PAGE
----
Canned Tomatoes Recipe

This canned tomato recipe is basic and easy to do. Canning tomatoes when they are in season gives you the opportunity to fill up the pantry.


2 1/2 to 3 1/2 pounds fresh tomatoes
2 Tablespoons of bottled lemon juice
1 teaspoon of pickling salt
1 teaspoon of granulated sugar



You can use any variety of tomato for canned tomatoes.

Roma's will have less water as they are a meaty tomato.

Beefsteak tomatoes are popular for canning because they are large and fill the jars quickly.

Use whatever you can purchase locally at a good price.

Start by getting your canning jars ready.

They need to be wash with warm soapy water and sterilized. See Below how to prepare the jars.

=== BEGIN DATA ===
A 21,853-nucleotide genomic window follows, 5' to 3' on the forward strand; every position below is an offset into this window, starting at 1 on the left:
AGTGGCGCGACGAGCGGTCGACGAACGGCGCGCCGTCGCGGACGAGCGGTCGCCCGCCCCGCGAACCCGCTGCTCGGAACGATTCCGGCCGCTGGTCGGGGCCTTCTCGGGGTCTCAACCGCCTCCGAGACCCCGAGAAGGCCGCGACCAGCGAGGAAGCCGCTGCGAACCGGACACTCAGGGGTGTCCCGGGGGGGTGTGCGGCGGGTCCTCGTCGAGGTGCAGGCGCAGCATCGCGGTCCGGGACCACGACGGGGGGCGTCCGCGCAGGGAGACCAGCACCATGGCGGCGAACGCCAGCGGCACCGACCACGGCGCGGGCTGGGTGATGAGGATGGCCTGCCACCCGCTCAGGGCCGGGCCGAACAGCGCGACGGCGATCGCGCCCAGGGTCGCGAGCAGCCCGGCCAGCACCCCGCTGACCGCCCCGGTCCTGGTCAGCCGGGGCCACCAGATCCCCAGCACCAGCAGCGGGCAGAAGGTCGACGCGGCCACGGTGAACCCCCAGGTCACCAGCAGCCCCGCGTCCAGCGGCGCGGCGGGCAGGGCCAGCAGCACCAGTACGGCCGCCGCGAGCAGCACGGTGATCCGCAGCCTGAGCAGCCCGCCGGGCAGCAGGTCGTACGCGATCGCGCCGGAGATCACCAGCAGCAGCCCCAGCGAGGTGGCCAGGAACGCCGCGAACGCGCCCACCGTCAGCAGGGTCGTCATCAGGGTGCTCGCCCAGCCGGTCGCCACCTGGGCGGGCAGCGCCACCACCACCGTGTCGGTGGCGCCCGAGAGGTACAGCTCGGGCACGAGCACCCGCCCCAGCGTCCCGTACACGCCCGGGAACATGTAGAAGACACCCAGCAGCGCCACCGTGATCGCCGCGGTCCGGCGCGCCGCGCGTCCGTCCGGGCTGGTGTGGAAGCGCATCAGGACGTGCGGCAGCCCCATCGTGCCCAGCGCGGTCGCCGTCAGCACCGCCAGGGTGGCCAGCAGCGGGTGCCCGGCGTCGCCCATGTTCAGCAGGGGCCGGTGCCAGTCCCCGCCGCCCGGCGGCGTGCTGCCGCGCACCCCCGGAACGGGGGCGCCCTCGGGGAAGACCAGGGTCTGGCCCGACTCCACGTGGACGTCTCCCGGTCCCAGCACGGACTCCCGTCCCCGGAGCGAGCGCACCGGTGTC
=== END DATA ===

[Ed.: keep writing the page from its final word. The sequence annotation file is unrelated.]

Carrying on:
Wash the tomatoes.

Place several tomatoes in a large bowl in the sink.

Boil some water and pour the boiling water over the tomatoes to scald them. Let the tomatoes sit in the hot water for a couple minutes as the heat will loosen up the tomato skins.

Use a sharp little kitchen knife to cut out the hard stem area and to easily slide the skins off the tomatoes.

Place the peeled tomato into a large clean bowl and keep repeating this process until you have all your tomatoes peeled.

You may need to do in batches, depending how many tomatoes you are canning and boil fresh water as once the water cools down, the skins won't let loose.

You can leave the tomatoes whole or chop them into halves or quarters.

Add 1 rounded teaspoon pickling salt, 2 tablespoons of lemon juice and 1 teaspoon of sugar to the bottom of each sterilized quart jar. (Half the amount if you are using pints.)